Conclusion: Carnival Corporations EFE score is just above average that show that they are making use of their opportunities well and curbing threats as well but still there is a need for improvement. COMPETITORS PROFILE MATRIX Carnival Corporation Critical Success Factors Break Even Cost Market Share Customer Loyalty Size of fleet Age of fleet Coverage Area Weight 0.1 0.1 0.2 0.2 0.05 0.05 Rating 3 3 4 4 3 2 Score 0.3 0.3 0.8 0.8 0.15 0.1 Royal Caribbean Rating 2 2 3 3 3 3 Score 0.2 0.2 0.6 0.6 0.15 0.15


Reputation Advertising Market development Online booking and purchasing

0.1 0.05 0.1 0.05

3 3 2 2

0.3 0.15 0.2 0.1 3.2

3 2 4 3

0.3 0.1 0.4 0.15 2.95

Break even cost: It takes 60% of the total revenue to cover costs for CC while for RC it is 68%. Market Share: CC has 47% market share while RC has 31%. Customer Loyalty: Market share is a clear reflection of customer loyalty and satisfaction. Size of fleet: CC has the biggest fleet size of 81 while RC has 42. Age of fleet: CC has the latest fleet with 20 ships inducted recently that is better as compared to RC. Coverage Area: CC covers mostly North America and Australia while RC covers North America, Australia and also Asia. Reputation: Both have great reputation in the cruise industry. Advertising: CC pays more emphasis on advertisements; it uses various mediums such as radio, newspapers, TV and internet. On the other hand RC also advertises but not this extensively.


Market development: RC has expanded its market to Asia while CC has not. Asia represents a huge potential customer base. Online booking and purchasing: RC has a better system when it comes to online booking and purchasing although CC is not lacking far behind.

STRATEGY FORMULATION Following strategies are implemented at Carnival Corporation: Forward Integration: Carnival Corporation has exercised forward integration by having greater control over the booking and selling of tickets as compared to the past. They have set up a highly interactive website that enables the customers to book tickets online instead of going to the travel agents. Moreover, they have also coordinated with Galileo, SABRE and Amadeus that helps in easy booking and purchasing of tickets. Horizontal Integration: Horizontal Integration is defined as the taking over of the competitors or having a control over them. Carnival Corporation acquired companies who were serving various market segments of the cruise industry and thus made its own position stronger than before. Those companies that were acquired have been mentioned below: Holland America Line Windstar Cruises Alaskan/Canadian tour operator Seabourn Cruise Line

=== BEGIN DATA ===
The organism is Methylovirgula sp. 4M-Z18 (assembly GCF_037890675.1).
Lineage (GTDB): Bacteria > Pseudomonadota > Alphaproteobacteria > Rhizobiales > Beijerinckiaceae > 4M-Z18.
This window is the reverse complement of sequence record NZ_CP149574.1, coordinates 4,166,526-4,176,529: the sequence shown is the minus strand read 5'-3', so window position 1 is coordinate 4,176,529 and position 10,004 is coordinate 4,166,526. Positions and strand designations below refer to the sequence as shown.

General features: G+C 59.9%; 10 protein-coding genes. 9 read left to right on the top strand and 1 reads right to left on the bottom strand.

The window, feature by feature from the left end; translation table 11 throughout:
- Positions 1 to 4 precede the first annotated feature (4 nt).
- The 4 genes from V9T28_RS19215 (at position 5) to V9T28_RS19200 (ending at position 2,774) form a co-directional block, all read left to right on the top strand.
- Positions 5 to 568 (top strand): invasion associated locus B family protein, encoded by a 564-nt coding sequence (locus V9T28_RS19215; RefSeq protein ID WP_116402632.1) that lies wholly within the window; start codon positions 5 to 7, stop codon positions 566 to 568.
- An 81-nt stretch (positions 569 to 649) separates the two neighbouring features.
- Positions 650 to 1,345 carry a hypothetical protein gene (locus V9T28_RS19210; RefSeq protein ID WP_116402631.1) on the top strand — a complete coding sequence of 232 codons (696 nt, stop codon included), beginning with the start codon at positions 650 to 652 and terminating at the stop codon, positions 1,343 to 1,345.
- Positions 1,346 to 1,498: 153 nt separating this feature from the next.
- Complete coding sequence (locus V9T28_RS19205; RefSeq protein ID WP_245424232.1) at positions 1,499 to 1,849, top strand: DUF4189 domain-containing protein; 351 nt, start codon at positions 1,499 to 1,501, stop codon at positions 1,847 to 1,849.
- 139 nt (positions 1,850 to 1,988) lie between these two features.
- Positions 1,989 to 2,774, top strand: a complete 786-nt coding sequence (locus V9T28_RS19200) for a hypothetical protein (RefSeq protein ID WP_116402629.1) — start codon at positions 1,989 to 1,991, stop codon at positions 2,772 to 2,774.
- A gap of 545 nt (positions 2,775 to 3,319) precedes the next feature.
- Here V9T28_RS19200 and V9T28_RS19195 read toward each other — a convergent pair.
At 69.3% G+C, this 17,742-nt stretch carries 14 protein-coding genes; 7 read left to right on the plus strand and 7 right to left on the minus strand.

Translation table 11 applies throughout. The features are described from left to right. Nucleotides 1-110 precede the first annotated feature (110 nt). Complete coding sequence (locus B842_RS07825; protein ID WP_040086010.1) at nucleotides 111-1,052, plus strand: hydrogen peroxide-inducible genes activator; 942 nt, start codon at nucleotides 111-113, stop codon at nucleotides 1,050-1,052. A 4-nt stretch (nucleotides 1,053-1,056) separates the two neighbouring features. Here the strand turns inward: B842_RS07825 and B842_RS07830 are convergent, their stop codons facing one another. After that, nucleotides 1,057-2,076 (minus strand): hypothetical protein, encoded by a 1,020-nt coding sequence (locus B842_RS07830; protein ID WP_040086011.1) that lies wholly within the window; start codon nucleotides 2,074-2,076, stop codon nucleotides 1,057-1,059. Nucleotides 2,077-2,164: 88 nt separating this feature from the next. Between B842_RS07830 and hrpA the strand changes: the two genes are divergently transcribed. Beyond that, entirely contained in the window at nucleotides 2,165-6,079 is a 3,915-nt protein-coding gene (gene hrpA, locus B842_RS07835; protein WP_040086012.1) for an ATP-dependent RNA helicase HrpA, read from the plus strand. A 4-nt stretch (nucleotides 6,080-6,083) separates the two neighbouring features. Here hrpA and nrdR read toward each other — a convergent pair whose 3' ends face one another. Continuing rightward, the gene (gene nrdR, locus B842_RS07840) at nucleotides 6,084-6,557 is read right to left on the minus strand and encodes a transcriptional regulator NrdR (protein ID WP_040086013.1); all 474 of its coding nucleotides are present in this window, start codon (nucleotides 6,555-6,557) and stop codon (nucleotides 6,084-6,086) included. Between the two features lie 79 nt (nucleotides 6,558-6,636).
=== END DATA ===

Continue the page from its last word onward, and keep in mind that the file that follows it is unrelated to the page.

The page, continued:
Costa Cruises Cunard Line P&O Princess Cruises

In this way Carnival Corporation decreased the overall competition in the industry and started various segments of the market that it did not target before. Such segments included people not so high income levels. Providing them with cruise facility was a big factor in making Carnival Corporation a success. Market Penetration: Seeking greater market share for present services and products with increased marketing efforts is called market penetration. Carnival Corporation penetrated the market in the following ways: Investing heavily in customer service by making it convenient for the customers to book their tickets through websites, telephone, wholesalers, and travel agents. They also advertised themselves using various mediums such radio, television, magazines and newspapers. In this way more and more customers were attracted by Carnival Corporation. Discounted offers were also given to the customers.

All these efforts allowed Carnival Corporation to increase its customer base, as a result their market share also increased and soon they became market leader in the cruise industry. Market development: Initially the Carnival Corporation provided cruise facilities to its customers travelling to Caribbean only from USA. But as they progressed and blossomed they started their started cruise facilities for Europe that included countries like, Greece, Turkey. Moreover, they also spread to Northern Europe and towards the Australian Continent. They also have a chance to serve the huge potential market of Asia. In doing so, they can expand a lot and become stronger than ever before.


PORTERS GENERIC STRATEGIES Out of the five generic strategies that have been presented by Michael Porter, two are applied on Carnival Corporation. Those two are Cost Leadership- Low Cost Cost Leadership- Best Value